One of the most important goals in marketing your book is generating pre-orders. But getting those pre-orders can be challenging—not only must consumers be aware of your book well in advance, they must also be excited enough to part with their money, long before they can get their hands on your book. That’s a tough sell for any product. Most consumers, aside from early adopters of new technology, would rather just wait until the item is available, and pick it up then (if they’re still interested). There’s no good reason at all for them to buy it early—unless you give them... keep reading
Every author has their own preferred environment and process for writing, which makes it especially challenging for teams who must consider the preferences and proclivities of both writing partners. While this makes it difficult to lay out a one-size-fits-all set of writing best practices, there are common pitfalls to watch out for.
Here are some tips and tricks to help writing partners get the words out and keep on top of the material.
1. Set up a regular routine
You will be astonished by how quickly a week, two weeks, or even a month can evaporate wit... keep reading
Amy Lombardo is a life coach and a pioneer in personal growth program development. Her book Brilliance was published in March 2019. Hear her speak at our inspiring nonfiction publishing session in Los Angeles on May 28.
What was your purpose for writing your book Brilliance, and what e... keep reading
As a publisher of nonfiction expert-written books, I have seen first-hand the transformative difference that becoming a published author can make in an individual’s personal life and career. In fact, it’s the single most powerful way to position yourself as a thought leader—if you do it right.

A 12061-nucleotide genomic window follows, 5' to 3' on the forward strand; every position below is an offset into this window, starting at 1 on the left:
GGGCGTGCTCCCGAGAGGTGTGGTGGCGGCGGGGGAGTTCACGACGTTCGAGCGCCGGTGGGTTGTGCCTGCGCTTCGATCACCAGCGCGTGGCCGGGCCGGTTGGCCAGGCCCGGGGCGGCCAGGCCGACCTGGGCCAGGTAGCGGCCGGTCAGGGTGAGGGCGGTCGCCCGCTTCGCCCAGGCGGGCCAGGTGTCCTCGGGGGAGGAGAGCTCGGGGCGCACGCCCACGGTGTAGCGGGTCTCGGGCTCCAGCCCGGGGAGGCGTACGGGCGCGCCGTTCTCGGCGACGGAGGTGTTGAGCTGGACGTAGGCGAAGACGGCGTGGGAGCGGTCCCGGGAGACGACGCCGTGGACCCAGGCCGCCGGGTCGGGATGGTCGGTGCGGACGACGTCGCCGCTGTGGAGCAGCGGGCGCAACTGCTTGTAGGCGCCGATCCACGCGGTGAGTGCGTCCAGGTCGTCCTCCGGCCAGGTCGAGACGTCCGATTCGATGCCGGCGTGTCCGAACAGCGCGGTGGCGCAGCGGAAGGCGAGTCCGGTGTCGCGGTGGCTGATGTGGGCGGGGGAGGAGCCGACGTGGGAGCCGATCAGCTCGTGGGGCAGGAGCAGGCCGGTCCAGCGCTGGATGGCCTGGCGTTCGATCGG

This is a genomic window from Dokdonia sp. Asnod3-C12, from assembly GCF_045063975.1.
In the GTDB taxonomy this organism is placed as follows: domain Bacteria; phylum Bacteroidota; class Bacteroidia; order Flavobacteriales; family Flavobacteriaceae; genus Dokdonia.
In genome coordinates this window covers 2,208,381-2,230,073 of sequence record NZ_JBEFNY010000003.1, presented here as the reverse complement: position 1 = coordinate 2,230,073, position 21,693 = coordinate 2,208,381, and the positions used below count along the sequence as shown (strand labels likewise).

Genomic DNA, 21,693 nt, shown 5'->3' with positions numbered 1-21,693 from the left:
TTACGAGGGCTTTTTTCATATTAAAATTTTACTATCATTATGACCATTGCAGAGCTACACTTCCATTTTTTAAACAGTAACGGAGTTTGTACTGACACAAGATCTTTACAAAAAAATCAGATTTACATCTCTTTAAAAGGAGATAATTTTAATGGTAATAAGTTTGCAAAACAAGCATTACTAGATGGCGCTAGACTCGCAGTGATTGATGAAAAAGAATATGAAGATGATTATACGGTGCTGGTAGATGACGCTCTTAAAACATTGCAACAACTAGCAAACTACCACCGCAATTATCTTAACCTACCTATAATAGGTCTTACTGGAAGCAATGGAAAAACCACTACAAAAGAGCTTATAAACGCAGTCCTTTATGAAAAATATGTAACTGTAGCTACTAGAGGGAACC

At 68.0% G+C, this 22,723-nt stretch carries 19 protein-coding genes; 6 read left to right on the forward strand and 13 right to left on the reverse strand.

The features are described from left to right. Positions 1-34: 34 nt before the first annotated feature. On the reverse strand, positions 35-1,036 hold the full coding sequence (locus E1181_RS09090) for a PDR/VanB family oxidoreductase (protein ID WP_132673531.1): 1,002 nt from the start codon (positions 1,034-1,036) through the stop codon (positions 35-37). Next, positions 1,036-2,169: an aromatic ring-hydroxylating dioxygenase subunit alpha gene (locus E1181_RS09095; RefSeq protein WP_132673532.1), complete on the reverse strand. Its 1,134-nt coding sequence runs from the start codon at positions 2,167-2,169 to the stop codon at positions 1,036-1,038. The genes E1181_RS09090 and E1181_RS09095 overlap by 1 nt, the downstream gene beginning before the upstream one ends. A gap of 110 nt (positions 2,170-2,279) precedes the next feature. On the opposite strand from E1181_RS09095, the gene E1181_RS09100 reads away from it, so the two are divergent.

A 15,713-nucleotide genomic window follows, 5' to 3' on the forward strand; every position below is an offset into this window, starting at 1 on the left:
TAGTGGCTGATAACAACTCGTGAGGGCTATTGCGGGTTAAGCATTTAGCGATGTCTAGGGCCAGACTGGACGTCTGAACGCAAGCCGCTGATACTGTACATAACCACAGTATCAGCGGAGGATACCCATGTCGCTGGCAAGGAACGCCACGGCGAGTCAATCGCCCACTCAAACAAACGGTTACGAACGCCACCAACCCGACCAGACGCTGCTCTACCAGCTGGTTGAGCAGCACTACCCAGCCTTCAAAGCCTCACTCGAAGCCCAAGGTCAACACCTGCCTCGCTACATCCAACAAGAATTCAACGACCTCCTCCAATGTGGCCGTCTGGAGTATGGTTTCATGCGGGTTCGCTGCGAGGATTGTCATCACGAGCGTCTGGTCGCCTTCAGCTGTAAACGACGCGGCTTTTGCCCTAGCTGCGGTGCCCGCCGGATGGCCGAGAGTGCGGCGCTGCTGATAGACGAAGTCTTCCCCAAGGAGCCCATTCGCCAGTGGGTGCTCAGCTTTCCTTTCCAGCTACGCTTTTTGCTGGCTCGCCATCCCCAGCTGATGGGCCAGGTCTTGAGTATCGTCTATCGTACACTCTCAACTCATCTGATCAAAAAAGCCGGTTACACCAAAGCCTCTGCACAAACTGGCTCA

There are more routes to publication available than ever before. While there is no one “best” way to publish a book, there is a way that is best for you. To help you navigate the complex world of modern publishing, here are five questions every aspiring nonfiction author... keep reading
It’s one thing to want to write a nonfiction book. It’s another to actually do it. A good starting point is to write a book outline, which can help you clarify your message and key points, and structure your arguments in a persuasive and digestible way. Nowadays there are plenty of accessible digital programs to make the outlining process quicker and more efficient.
Here are six top options to help you set your book up for success.
For brainstorming: MindMeister
Keri Ohlrich is the CEO and co-founder of HR consulting business Abbracci Group. Her book The Way of the HR Warrior, co-written with Monica Frede, was published in September 2018. Hear her speak at our inspiring nonfiction publishing session in Los Angeles on May 28.
HR is a loaded issue in business these days. What gap in the business leadership genre were you looking to address with ... keep reading
Claire Booth is the founder and CEO of market research firm Lux Insights, and the author of The Achiever Fever Cure, published by LifeTree Media in January 2019. She has been interviewed on CTV Morning Live, The Social, keep reading
This guest post was written by Lindsay Sealey, author of Growing Strong Girls.
In 2016, I made a big leap: I wrote and published my first book, Growing Strong Girls, a how-to guide for caregivers on connecting with and supporting preteen girls. While it was not an easy process, I came out of it having learned some valuable less... keep reading
Megan Williams is an award-winning author and the senior manager at The Self Publishing Agency, where she has supported indie authors in writing, publishing and marketing their books. Catch her in person at the Book Publishing Boot Camp on March 6, where she’ll discuss the self publishing process on a panel about the business of publishing.
Authors today have many publishing options available to them, which can make it hard for them to understand the differences, much less choose the route that suits them best. Some authors want the professionalism and market reach of a traditional publisher, while others prefer the accessibility, higher royalties, and expediency that self-publishing provides. And then there are those authors who simply want the best of both worlds.
Many businesses have sprung up to service this “best ... keep reading